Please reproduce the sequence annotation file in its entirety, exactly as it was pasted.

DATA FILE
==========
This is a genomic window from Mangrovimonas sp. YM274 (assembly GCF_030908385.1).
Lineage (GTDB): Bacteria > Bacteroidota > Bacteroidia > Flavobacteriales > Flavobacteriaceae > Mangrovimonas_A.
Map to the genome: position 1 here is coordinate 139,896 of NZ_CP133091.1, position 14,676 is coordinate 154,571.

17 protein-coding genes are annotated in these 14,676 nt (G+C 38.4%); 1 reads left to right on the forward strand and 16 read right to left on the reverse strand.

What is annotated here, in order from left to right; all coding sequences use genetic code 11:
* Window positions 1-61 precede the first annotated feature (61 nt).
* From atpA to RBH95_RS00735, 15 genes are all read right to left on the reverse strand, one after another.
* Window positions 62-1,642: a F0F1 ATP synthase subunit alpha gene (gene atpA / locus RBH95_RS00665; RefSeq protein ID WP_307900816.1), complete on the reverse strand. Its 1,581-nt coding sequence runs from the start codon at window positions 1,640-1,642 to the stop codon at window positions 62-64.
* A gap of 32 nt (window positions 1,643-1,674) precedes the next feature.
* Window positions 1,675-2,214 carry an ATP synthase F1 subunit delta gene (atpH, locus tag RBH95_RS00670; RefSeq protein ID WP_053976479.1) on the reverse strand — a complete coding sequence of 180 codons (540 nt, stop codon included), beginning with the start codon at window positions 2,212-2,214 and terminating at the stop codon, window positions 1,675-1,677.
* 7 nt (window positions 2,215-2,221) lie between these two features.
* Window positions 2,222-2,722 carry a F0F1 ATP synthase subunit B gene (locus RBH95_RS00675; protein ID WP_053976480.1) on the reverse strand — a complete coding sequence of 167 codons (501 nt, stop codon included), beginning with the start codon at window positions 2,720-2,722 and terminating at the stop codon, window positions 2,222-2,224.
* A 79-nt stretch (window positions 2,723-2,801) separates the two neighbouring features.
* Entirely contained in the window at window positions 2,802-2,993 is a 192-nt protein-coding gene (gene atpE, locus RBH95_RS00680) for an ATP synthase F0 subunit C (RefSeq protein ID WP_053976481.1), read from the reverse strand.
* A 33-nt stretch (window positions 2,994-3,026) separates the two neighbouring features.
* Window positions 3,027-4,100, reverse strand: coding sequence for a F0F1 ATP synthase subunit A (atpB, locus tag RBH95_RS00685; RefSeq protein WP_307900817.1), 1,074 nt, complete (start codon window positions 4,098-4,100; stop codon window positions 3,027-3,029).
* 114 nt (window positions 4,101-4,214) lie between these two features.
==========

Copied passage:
This is a genomic window from Mangrovimonas sp. YM274 (assembly GCF_030908385.1).
Lineage (GTDB): Bacteria > Bacteroidota > Bacteroidia > Flavobacteriales > Flavobacteriaceae > Mangrovimonas_A.
Map to the genome: position 1 here is coordinate 139,896 of NZ_CP133091.1, position 14,676 is coordinate 154,571.

17 protein-coding genes are annotated in these 14,676 nt (G+C 38.4%); 1 reads left to right on the forward strand and 16 read right to left on the reverse strand.

What is annotated here, in order from left to right; all coding sequences use genetic code 11:
* Window positions 1-61 precede the first annotated feature (61 nt).
* From atpA to RBH95_RS00735, 15 genes are all read right to left on the reverse strand, one after another.
* Window positions 62-1,642: a F0F1 ATP synthase subunit alpha gene (gene atpA / locus RBH95_RS00665; RefSeq protein ID WP_307900816.1), complete on the reverse strand. Its 1,581-nt coding sequence runs from the start codon at window positions 1,640-1,642 to the stop codon at window positions 62-64.
* A gap of 32 nt (window positions 1,643-1,674) precedes the next feature.
* Window positions 1,675-2,214 carry an ATP synthase F1 subunit delta gene (atpH, locus tag RBH95_RS00670; RefSeq protein ID WP_053976479.1) on the reverse strand — a complete coding sequence of 180 codons (540 nt, stop codon included), beginning with the start codon at window positions 2,212-2,214 and terminating at the stop codon, window positions 1,675-1,677.
* 7 nt (window positions 2,215-2,221) lie between these two features.
* Window positions 2,222-2,722 carry a F0F1 ATP synthase subunit B gene (locus RBH95_RS00675; protein ID WP_053976480.1) on the reverse strand — a complete coding sequence of 167 codons (501 nt, stop codon included), beginning with the start codon at window positions 2,720-2,722 and terminating at the stop codon, window positions 2,222-2,224.
* A 79-nt stretch (window positions 2,723-2,801) separates the two neighbouring features.
* Entirely contained in the window at window positions 2,802-2,993 is a 192-nt protein-coding gene (gene atpE, locus RBH95_RS00680) for an ATP synthase F0 subunit C (RefSeq protein ID WP_053976481.1), read from the reverse strand.
* A 33-nt stretch (window positions 2,994-3,026) separates the two neighbouring features.
* Window positions 3,027-4,100, reverse strand: coding sequence for a F0F1 ATP synthase subunit A (atpB, locus tag RBH95_RS00685; RefSeq protein WP_307900817.1), 1,074 nt, complete (start codon window positions 4,098-4,100; stop codon window positions 3,027-3,029).
* 114 nt (window positions 4,101-4,214) lie between these two features.